The tax-exempt market experienced a whole lot of nothing Monday as primary issuance was down and secondary trading was slow.
“The market is waiting for some of the deals to be priced to get a feel for what’s going on for the week,” said a trader in Atlanta. “Monday morning started off slow and picked up a little in the afternoon, but there was not a whole lot of action in the secondary.”
Monday was quiet throughout most of the day and traders did not change their opinion of the market as the day progressed.
“You’re not seeing much of anything,” said a trader in Dallas. “It is quiet coming into the chute.” With the shortened week due to the Veterans Day holiday on Friday, most deals will come in the front-end of the week, the trader said. “The vast majority is getting into the market by Wednesday.”
On Monday, tax-exempt yields were steady within the belly of the curve and fell one basis point after 2018, according to the Municipal Market Data scale. The two-year yield closed at 0.42% for its fifth consecutive trading session. The 10- and 30-year yields closed down one point each to 2.29% and 3.70%, respectively.
Treasuries led the day with yields on the long end falling as investors moved to the safe-haven asset. “The focus is shifting around Europe, from one weak area to the next,” Sal Guatieri, senior economist at BMO Capital Markets, wrote in his research note. “Relief that Greece will form a unity government is more than offset by concern that Italy’s worsening political drama will bump it into the bailout camp currently occupied by Greece, Ireland and Portugal.”
And indeed, Treasury yields fell in the middle to long end of the curve. The benchmark 10-year slipped two basis points to 2.02% while the 30-year fell four basis points to 3.06%. The two-year finished at 0.24%.
In the primary market today, high-grade issues stole the spotlight. Citi priced for retail $600 million New York City Transitional Finance Authority future tax-secured bonds and tax-exempt subordinate bonds. The credits are rated Aa1 by Moody’s Investors Service and AAA by Standard & Poor’s and Fitch Ratings.
Yields ranged from 2.85% with a 4% coupon in 2022 to 4% priced at par in 2033. Debt maturing in 2013 was offered via sealed bid. Credits maturing in 2024, 2025, 2027, 2028, 2032 and 2038 were not offered for retail. The bonds are callable at par in 2021.
BMO priced $205.8 million of Chicago taxable general obligation bonds a day ahead of schedule. The bonds are rated Aa3 by Moody’s, A-plus by Standard & Poor’s, and AA-minus by Fitch. The credits mature in 2042 and are priced to yield 300 basis points over the 30-year Treasury. The tax-exempt portion of the deal is expected to price Tuesday.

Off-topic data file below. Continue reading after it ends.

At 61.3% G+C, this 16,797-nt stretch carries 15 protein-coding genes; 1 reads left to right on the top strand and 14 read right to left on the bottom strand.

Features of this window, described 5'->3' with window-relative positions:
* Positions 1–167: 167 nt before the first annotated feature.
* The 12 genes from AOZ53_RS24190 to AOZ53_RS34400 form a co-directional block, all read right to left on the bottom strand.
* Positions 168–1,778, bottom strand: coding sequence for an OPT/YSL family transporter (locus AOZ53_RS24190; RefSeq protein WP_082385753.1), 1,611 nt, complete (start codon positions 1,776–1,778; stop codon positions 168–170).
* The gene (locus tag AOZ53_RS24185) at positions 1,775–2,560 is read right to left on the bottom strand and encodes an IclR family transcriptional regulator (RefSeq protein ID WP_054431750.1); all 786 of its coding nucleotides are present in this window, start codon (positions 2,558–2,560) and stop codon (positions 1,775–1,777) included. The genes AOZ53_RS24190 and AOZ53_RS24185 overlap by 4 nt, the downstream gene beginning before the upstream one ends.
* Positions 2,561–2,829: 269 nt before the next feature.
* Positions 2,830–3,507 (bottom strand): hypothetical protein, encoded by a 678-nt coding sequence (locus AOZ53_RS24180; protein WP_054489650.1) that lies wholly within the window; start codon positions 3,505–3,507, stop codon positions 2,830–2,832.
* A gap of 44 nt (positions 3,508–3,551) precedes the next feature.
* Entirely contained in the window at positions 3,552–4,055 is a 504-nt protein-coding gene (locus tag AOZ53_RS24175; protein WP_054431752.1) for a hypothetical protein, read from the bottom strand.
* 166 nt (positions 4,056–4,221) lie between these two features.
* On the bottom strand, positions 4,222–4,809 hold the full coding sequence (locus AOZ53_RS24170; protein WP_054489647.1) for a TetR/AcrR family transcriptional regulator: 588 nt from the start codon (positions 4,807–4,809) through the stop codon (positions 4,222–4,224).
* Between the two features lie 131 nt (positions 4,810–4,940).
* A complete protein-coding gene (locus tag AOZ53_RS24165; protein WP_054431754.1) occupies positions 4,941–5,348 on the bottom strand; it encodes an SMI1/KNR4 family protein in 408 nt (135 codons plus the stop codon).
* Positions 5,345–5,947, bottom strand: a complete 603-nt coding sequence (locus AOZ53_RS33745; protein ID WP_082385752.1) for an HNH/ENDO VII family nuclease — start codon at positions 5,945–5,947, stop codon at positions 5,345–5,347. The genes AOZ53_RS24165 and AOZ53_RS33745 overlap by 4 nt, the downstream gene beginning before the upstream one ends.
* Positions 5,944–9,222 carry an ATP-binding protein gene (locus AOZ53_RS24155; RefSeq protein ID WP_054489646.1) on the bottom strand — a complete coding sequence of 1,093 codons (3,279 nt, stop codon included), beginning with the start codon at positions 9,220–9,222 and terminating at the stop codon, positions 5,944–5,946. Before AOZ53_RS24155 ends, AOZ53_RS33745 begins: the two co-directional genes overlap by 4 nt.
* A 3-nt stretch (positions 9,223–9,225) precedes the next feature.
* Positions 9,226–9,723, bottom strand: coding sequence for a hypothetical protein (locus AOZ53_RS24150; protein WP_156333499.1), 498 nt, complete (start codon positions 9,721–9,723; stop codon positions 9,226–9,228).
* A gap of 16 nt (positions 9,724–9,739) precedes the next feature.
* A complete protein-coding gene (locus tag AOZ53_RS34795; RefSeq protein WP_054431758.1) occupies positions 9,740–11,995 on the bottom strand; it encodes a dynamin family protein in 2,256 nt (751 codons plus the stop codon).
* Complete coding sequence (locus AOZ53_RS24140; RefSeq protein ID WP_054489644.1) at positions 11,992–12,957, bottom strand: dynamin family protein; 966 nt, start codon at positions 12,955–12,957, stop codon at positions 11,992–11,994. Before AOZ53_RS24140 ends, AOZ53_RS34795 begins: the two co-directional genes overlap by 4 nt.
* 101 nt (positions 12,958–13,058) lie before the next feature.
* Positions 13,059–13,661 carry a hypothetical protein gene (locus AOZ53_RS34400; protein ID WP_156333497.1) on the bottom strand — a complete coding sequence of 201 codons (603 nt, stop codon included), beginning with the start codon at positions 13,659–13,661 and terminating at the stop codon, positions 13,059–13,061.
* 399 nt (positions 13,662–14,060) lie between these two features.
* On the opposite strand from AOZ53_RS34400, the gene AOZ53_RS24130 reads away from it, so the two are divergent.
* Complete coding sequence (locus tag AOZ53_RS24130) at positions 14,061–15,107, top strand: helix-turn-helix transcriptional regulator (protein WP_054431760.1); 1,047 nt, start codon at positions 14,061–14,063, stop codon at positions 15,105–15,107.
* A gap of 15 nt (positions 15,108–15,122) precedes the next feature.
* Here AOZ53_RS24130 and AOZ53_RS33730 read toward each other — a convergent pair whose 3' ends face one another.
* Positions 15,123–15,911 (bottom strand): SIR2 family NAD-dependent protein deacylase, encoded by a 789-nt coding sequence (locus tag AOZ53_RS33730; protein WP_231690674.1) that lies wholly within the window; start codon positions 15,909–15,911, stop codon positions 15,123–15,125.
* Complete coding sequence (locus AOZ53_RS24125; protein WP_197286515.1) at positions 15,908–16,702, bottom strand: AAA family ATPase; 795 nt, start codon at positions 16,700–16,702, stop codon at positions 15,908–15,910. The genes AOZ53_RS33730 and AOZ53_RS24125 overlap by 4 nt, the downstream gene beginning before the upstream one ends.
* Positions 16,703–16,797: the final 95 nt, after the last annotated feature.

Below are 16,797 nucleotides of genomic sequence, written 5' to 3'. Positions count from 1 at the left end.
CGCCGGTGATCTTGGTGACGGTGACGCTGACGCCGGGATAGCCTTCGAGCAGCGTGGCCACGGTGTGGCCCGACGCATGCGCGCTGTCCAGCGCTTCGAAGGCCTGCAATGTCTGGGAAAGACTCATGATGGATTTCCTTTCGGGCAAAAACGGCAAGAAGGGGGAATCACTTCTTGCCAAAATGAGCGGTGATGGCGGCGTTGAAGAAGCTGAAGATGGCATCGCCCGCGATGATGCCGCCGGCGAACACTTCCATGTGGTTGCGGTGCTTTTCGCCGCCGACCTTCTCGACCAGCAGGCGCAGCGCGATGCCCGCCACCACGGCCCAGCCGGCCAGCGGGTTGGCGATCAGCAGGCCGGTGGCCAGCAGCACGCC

Ramirez & Co. priced for retail $189 million of Philadelphia water and wastewater revenue bonds in two series. The bonds are rated A1 by Moody’s, A by S&P and A-plus by Fitch.
On the first series, $135 million of water and wastewater revenue bonds, credits yielded 4.56% with a 4.5% coupon in 2036. Credits maturing in 2041 were not offered for retail. The bonds are callable at par in 2021. Yields on the second series, $54.3 million of revenue bonds, ranged from 1.94% with 4% and 5% coupons in a 2016 split maturity to 3.88% with a 5% coupon in 2026. The bonds are callable at par in 2021.
U.S. Bancorp won the auction for $25 million of Lake County Forest Preserve District, Ill., general obligation bonds. The credit is rated triple-A.
In the secondary market, munis couldn’t seem to get going even as Treasury yields fell in the morning, but picked up a little in the afternoon. “Muni professionals were not engaging in the secondary even though Treasuries have developed a strong bid,” wrote MMD analyst Randy Smolik. “Firm secondary markets were very selective. Most participants seemed to be on hold for the active underwriting scheduled in a holiday shortened week.”
Trades recorded by the Municipal Securities Rulemaking Board showed small gains in the 15-year range and beyond.
A dealer sold to a customer Montgomery County Economic Development Authority 4.093s of 2025 at 3.89%, 20 basis points lower than where they traded last Friday.
Bonds from an interdealer trade of New York Metropolitan Transit Authority 5s of 2028 yielded 4.07%, eight basis points lower than where they traded last Thursday.
A dealer sold to a customer Massachusetts School Building Authority 5s of 2041 at 4.10%, three basis points lower than where they traded last Thursday.
A dealer bought from a customer Connecticut 5s of 2026 at 3.24%, one basis point lower than where they traded last Thursday.
Looking forward to year-end, muni experts at Bank of America Merrill Lynch estimate supply should come in around $260 billion to $272 billion for the year if issuance dwindles as the holidays approach.
“The muni market has been able to absorb the recent elevated supply with grace and ease, in spite of ratios that have exceeded 100% through most of the curve,” wrote John Hallacy, B of A Merrill’s municipal research strategist.
Indeed, ratios are above 100% in both the short and long end. The five-year muni-to-Treasury ratio was 135.2% as of Friday. The 10-year ratio is 112.7% and the 30-year ratio is 120.1%.
But the fast-approaching Nov. 23 deadline set for the Joint Select Committee to come up with spending cuts could start weighing on munis. “Retail demand has returned, and not as many crossover or global buyers are trying to gauge the systemic risk of munis to the sovereigns,” Hallacy wrote. “But the events of Nov. 23 could heavily influence what takes place as we return from Thanksgiving to close out the year.”